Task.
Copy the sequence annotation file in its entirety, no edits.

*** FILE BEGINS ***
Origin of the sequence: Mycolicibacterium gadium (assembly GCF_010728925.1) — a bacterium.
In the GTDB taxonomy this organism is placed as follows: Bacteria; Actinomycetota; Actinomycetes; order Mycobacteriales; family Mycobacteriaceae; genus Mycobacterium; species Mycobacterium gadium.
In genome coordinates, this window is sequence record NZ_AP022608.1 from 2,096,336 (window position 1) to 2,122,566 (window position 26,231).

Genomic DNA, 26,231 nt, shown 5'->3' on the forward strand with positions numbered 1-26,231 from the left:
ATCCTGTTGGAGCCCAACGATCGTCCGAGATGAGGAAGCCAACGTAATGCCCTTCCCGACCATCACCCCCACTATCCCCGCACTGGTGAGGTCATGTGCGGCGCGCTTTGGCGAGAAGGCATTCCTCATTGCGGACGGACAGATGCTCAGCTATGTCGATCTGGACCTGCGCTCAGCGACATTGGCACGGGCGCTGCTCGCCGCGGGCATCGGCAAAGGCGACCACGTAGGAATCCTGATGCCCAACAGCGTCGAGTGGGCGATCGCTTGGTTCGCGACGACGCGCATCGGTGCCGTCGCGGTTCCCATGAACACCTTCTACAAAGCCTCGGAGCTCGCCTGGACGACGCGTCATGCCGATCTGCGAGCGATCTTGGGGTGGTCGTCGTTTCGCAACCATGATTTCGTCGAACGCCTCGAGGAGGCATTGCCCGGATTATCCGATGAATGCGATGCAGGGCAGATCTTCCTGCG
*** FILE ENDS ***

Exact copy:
Origin of the sequence: Mycolicibacterium gadium (assembly GCF_010728925.1) — a bacterium.
In the GTDB taxonomy this organism is placed as follows: Bacteria; Actinomycetota; Actinomycetes; order Mycobacteriales; family Mycobacteriaceae; genus Mycobacterium; species Mycobacterium gadium.
In genome coordinates, this window is sequence record NZ_AP022608.1 from 2,096,336 (window position 1) to 2,122,566 (window position 26,231).

Genomic DNA, 26,231 nt, shown 5'->3' on the forward strand with positions numbered 1-26,231 from the left:
ATCCTGTTGGAGCCCAACGATCGTCCGAGATGAGGAAGCCAACGTAATGCCCTTCCCGACCATCACCCCCACTATCCCCGCACTGGTGAGGTCATGTGCGGCGCGCTTTGGCGAGAAGGCATTCCTCATTGCGGACGGACAGATGCTCAGCTATGTCGATCTGGACCTGCGCTCAGCGACATTGGCACGGGCGCTGCTCGCCGCGGGCATCGGCAAAGGCGACCACGTAGGAATCCTGATGCCCAACAGCGTCGAGTGGGCGATCGCTTGGTTCGCGACGACGCGCATCGGTGCCGTCGCGGTTCCCATGAACACCTTCTACAAAGCCTCGGAGCTCGCCTGGACGACGCGTCATGCCGATCTGCGAGCGATCTTGGGGTGGTCGTCGTTTCGCAACCATGATTTCGTCGAACGCCTCGAGGAGGCATTGCCCGGATTATCCGATGAATGCGATGCAGGGCAGATCTTCCTGCG